Researchers call for early warning system to improve the care of cancer inpatients.
Several factors are associated with clinical deterioration of hospitalized cancer patients, with implications for patient monitoring, allocation of care resources, testing, and early warning systems, recent research shows.
The recent research published in Journal of Oncology Practice was based on data collected from more than 21,000 hospital admissions at Barnes-Jewish Hospital in St. Louis. Clinical deterioration of cancer patients was defined as a composite of oncology ward death and intensive care unit transfers.
The research features several key data points:
- Clinical deterioration of cancer patients was relatively common, at 9.2% of admissions
- 6.4% of cancer patients admitted to the hospital experienced at least one ICU transfer
- 2.7% of cancer patients admitted to the hospital died in an oncology ward
- Factors associated with clinical deterioration included age, comorbidities, illness severity, emergency admission, bacteremia, and administration of antimicrobials and transfusions
The relatively high rate of clinical deterioration among cancer patients calls for an increased focus on high-risk patients, the researchers wrote. "Our ﬁndings suggest that inpatients with active cancer are at increased risk for clinical deterioration. This risk is particularly important, because prior work has shown that patients with cancer who develop critical illness may have worse outcomes than patients without cancer whose health deteriorates similarly."
Identifying cancer patients who are at high risk of clinical deterioration can generate significant care benefits, the researchers wrote. "Identiﬁcation of patients on the wards before deterioration may offer the opportunity for interventions aimed to prevent ICU transfer, cardiopulmonary arrest, and death. Early intervention has been associated with improved short-term and long-term outcomes among patients with cancer whose health is deteriorating."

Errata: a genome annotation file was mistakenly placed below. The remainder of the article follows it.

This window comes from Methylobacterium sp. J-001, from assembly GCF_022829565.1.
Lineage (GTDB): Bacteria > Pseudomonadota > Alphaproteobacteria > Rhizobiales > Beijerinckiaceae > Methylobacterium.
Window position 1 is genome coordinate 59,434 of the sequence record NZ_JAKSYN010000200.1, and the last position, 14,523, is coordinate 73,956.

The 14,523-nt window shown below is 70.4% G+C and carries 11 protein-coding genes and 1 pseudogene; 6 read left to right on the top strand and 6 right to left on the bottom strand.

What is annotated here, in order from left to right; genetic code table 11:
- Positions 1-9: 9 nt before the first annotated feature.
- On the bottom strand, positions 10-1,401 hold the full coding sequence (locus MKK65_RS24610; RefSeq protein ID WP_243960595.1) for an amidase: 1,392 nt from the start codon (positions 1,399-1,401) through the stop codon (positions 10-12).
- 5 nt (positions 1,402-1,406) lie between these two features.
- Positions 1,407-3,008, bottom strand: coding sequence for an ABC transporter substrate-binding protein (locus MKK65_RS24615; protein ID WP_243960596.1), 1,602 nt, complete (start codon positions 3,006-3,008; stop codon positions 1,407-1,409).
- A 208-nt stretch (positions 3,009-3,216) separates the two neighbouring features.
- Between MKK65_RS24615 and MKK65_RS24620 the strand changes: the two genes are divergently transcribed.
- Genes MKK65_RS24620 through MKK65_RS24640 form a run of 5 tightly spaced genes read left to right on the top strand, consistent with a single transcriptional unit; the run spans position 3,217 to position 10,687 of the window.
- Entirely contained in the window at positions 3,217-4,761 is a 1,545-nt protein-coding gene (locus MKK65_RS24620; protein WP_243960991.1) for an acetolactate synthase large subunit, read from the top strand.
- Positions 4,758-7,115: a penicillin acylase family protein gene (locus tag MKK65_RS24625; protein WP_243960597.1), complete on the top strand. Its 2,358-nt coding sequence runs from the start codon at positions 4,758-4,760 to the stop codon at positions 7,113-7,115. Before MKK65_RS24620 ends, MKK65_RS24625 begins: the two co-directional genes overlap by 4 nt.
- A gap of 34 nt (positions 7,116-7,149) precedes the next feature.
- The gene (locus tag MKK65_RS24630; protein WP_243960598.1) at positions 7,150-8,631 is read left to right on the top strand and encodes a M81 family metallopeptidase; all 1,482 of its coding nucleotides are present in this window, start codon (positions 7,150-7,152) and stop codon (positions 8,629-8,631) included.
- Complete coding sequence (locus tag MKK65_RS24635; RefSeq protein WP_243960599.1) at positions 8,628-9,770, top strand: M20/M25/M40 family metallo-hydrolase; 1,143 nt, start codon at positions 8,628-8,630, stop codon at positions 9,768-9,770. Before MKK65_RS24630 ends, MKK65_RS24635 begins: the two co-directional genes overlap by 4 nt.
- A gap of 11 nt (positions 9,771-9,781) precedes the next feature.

Early warning system
Cancer inpatients at high risk for clinical deterioration should be targeted for enhanced monitoring such as telemetry and differential vital sign monitoring, the lead author of the research told HealthLeaders. There are three reasons to establish early warning systems to monitor the health status of cancer inpatients, said Patrick Lyons, MD, a fellow in the Division of Pulmonary and Critical Care Medicine at Washington University School of Medicine, St. Louis, Missouri.
"First, their higher baseline risk means a well-performing early warning system would generate fewer false positive results, which are known to be harmful. Second, some literature suggests that subjective triage of oncology patients is uniquely challenging, so an objective risk prediction score might be able to help with triage. Finally, certain groups oncology patients—especially those with hematologic malignancies and recipients of stem cell transplants—commonly experience reversible deterioration, like sepsis, and ultimately recover good functional status. This suggests that some aspects of their critical illness might be modifiable if caught earlier," he said.
Lyons and his research colleagues are in the process of developing an early warning system for cancer inpatients, he said. "We are working to create an oncology early warning system and intend to test its performance, issues related to implementation and workflow integration, and ultimately patient outcomes. So, I am hopeful that our work will help develop a broad field of inquiry into how best to deliver inpatient care to such an important patient population."
Christopher Cheney is the senior clinical care editor at HealthLeaders.
Hospitalizations for cancer involve longer length of stay and higher costs than inpatient care for other conditions.
Cancer inpatients have a relatively high rate of clinical deterioration compared to inpatients with other conditions.
Among hospitalized cancer patients with deteriorating health, early intervention has been associated with improved short-term and long-term outcomes.